A tripod or a selfie-stick could help in extending your range, allowing you to photograph any inaccessible or hard-to-reach areas.

Visual Features

No contrast
Balanced Contrast
Single flat colour
Varied colour, to the point of patterns and asymmetry
Asymmetrical, varied textural details
Repeating patterns
Lots of unique features


Visual Features refer to the surface quality or materiality of the object. A wall covered in graffiti is the perfect example of optimal Visual Features compared to a blank brick wall.
All the qualities of Visual Features do not need to be maximised for good results, as any one of them should be enough to give enough information for alignment. Usually, variation given by the light/environment and imperfections on surfaces can be enough to offset any lack of visual features.
Markers On Object
Markers can be used to by the software to help distinguish between two photographs that consist of very similar visual features.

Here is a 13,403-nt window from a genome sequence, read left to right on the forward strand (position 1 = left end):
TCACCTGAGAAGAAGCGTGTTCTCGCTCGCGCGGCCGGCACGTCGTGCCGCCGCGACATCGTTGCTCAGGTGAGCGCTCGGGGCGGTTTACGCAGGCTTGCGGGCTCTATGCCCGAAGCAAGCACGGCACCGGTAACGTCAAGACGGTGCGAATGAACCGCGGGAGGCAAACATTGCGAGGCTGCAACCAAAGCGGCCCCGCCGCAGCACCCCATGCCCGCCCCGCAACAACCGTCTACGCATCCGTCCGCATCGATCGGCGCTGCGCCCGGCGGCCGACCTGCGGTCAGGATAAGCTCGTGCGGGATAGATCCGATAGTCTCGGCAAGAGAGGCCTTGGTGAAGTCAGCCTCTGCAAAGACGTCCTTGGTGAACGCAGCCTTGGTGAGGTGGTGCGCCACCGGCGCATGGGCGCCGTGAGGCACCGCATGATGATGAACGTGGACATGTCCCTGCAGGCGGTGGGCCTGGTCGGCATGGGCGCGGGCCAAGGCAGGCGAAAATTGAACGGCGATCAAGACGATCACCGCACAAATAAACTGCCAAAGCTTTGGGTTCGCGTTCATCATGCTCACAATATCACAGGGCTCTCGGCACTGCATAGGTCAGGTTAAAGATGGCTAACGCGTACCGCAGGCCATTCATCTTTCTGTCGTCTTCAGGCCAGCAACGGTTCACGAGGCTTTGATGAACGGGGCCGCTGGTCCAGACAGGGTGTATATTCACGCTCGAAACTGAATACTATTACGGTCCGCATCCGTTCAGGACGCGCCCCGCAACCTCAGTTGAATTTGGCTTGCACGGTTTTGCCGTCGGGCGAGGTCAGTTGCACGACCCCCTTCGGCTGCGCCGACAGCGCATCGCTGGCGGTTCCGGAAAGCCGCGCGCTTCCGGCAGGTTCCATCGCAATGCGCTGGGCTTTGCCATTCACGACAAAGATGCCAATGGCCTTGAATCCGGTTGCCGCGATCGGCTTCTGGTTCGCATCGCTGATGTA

Transparent completely
All opaque
Completely reflective; mirror-like
All opaque


As transparent objects allow light to pass through, a masking agent that covers the surface can be used to make it recognisable by the software. A removable/cleanable, matte spray paint is ideal as it can be applied with an even coating. Masking tape is a cheap alternative.
If you are unable to make the subject opaque, we recommend choosing a different subject all together.
Use a removable/cleanable matte spray paint so that it can be captured on camera.
Apply masking tape so that it can be captured on camera